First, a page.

North Korea Gives Chinese Vaccines, Dubbed ‘Immortal Potion of Love,’ to Soldiers

In this photo provided by the North Korean government, North Korean leader Kim Jong Un attends a photo session with the officers and soldiers who took part in a celebration the 90th founding anniversary of the Korean People's Revolutionary Army, in North Korea Wednesday, April 27, 2022. North Korea launched …
Korean Central News Agency/Korea News Service via AP

North Korea is pushing a coronavirus vaccination program for soldiers working on a Pyongyang construction project with a characteristically bizarre propaganda campaign that refers to the Chinese-made shots as an “immortal potion of love” and an affectionate gift from the “Highest Dignity,” a reverential name for dictator Kim Jong-un.

Tens of thousands of North Korean soldiers have reportedly been assigned to work on a 50,000-unit housing project in the capital of Pyongyang. The project is supposed to be completed by the end of 2025, but progress was imperiled by North Korea’s first (admitted) outbreak of the Wuhan coronavirus.

The solution, according to anonymous Pyongyang officials who spoke to Radio Free Asia (RFA), was to march the soldier-laborers into “field sanitation centers” and shoot them up with lamentably ineffective Chinese vaccines while loudspeakers blasted weird propaganda messages into their faces:

“It was like it was a national political event. All of the officials of the construction command came out to the site, and the atmosphere was all serious,” [the Pyongyang city official] said.

“The broadcasting car played loudspeaker messages saying, ‘The general secretary has decided to import COVID-19 [Chinese coronavirus] vaccines in the midst of our nation’s difficult situation. It was repeatedly emphasizing that the vaccines were a gracious gift given to the people from Kim Jong Un,” he said.

“Some of the soldiers were seen raising their hands and giving praise to Kim Jong Un, shedding tears and shouting ‘Manse!,’” said the source, using a Korean phrase usually said during times of overwhelming emotion that directly translates into English as “10,000 years” but effectively means “long live Kim Jong-un” in this context.

Another North Korean source said soldiers “fighting the construction battle” in other parts of the country will be vaccinated, but so far civilians are not getting the shots, not even civilians working on the same projects. The regime has reportedly been telling civilians to battle the Wuhan coronavirus by gargling with saltwater and drinking honey tea — and most of them do not have any honey.

Korean People’s Army (KPA) soldiers march during a mass rally on Kim Il Sung square in Pyongyang on September 9, 2018. (ED JONES/AFP via Getty Images)

“They are saying that the government’s behavior is ridiculous. They are only vaccinating soldiers, and they are using images of these soldiers, saying how thrilled they are that the Highest Dignity is giving them a special consideration, as propaganda,” a miffed North Korean civilian told RFA.

“A broadcast vehicle that appeared at the vaccination site loudly proclaimed the greatness of the general secretary, who prepared for them the ‘Immortal Potion of Love.’ People saw the scenes of the emotional soldiers, singing, weeping and shouting ‘Manse!’ but they looked on emotionless,” said the disgruntled source.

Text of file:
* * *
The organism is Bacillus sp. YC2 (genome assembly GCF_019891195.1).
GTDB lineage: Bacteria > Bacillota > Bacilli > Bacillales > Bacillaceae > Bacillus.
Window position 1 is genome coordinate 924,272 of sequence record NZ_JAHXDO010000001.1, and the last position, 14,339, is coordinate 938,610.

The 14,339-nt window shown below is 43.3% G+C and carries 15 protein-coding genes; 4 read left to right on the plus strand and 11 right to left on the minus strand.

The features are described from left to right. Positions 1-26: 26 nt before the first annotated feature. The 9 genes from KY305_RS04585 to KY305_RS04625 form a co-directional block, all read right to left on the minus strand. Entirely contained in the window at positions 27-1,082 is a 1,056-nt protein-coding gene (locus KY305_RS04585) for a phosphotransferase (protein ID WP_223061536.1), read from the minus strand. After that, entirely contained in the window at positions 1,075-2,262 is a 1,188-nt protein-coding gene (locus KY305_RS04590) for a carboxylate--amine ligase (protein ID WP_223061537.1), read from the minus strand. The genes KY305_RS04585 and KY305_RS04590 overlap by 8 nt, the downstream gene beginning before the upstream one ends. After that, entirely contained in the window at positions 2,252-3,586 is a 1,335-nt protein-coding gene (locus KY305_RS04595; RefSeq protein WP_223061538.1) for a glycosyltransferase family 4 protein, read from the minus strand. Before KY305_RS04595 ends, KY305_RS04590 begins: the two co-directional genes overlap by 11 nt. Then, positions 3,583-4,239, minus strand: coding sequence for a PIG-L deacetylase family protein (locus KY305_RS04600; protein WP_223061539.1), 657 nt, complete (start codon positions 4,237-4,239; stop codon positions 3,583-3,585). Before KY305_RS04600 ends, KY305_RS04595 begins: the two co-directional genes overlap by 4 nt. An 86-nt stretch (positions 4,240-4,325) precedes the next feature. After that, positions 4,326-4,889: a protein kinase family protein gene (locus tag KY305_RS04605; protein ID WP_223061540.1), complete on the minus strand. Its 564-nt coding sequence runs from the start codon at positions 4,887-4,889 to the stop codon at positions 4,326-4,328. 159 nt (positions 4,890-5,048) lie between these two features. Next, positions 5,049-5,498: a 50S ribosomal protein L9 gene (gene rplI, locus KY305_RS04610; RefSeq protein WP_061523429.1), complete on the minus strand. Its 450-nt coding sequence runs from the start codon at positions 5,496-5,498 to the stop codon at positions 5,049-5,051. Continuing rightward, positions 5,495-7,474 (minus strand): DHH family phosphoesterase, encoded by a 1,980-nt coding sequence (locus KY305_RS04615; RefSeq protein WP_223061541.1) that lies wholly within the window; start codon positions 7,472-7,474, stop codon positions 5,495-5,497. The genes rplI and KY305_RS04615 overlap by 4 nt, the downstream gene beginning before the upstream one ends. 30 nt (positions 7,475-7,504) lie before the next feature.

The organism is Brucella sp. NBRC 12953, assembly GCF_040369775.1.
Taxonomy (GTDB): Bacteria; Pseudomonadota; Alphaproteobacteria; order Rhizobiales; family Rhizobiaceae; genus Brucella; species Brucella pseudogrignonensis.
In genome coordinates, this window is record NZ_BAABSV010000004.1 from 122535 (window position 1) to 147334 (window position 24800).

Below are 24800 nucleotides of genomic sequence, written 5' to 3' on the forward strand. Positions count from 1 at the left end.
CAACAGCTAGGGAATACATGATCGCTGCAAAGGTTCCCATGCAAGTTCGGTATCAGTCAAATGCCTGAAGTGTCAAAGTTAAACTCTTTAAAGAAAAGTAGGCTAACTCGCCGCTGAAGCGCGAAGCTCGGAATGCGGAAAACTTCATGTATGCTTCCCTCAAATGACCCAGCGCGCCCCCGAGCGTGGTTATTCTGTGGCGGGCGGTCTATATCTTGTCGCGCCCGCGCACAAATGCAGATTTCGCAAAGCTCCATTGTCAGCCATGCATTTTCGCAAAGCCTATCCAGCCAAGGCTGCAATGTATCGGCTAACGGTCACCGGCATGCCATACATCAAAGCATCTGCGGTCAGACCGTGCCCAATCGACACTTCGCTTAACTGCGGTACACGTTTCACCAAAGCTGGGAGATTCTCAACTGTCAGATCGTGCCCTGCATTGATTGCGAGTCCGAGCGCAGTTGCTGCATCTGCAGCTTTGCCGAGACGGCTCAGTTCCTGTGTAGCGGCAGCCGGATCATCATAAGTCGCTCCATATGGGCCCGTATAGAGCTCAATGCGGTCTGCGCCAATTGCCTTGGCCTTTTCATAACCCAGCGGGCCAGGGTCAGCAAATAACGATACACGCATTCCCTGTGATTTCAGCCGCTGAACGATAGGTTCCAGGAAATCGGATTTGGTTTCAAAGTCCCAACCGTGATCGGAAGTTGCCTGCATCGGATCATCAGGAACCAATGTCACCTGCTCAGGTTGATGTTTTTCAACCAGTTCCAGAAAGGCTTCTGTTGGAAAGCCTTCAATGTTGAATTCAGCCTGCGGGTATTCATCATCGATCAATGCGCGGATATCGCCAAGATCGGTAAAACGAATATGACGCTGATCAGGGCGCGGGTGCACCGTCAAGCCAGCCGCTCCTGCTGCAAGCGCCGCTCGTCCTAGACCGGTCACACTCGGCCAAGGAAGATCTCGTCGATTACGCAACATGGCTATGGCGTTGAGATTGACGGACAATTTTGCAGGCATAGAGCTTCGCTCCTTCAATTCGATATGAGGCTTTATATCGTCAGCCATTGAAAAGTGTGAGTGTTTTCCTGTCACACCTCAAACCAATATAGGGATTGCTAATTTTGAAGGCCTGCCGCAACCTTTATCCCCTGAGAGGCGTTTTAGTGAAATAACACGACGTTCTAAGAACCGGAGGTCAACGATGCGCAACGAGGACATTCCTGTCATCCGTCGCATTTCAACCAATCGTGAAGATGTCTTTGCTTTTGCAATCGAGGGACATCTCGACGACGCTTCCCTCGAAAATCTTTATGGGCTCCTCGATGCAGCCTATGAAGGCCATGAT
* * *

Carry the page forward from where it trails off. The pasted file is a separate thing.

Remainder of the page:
North Korea refused offers of vaccines from the United States and South Korea, but according to the South China Morning Post (SCMP), it began importing Chinese medical supplies in January – long before the secretive regime in Pyongyang was willing to admit it had any coronavirus cases at all.

North Korea imported ventilators, face masks, protective garments, thermometers, disinfectant, and test kits from China in huge quantities at the beginning of 2022, along with 2,198 kilograms of “unidentified vaccines” in February. Prior to January, trade between China and North Korea had been sharply restricted by the latter nation’s coronavirus border controls.

The SCMP noted North Korea is claiming to have achieved “success” in halting the spread of Chinese coronavirus, but refuses to release any verifiable data about infections. 

On Friday, the North Korean regime claimed 3.3 million people have reported fevers — the only means North Korea’s primitive medical system has of tracking coronavirus cases — but only 69 people have died in the outbreak. 

This would give North Korea a fatality rate of just 0.002 percent, vastly lower than any other country in the world — even lower than China’s untrustworthy data claims to have achieved. International health experts were highly skeptical that North Korea’s malnourished population, much of it living in unsanitary conditions, would magically develop the highest resistance to Chinese coronavirus on Earth.

Those skeptics suspect dictator Kim Jong-un is preparing to declare a miraculous victory over the “great upheaval,” as he calls the pandemic, so he can consolidate public support in the face of economic disaster. 

“Our country set a world record for having no single infection for the longest period … and we’ve now made an achievement of reversing the tide of the abrupt outbreak in a short period. This evidently proves the scientific nature of our country’s emergency anti-epidemic steps,” North Korea’s state media trumpeted on Thursday.

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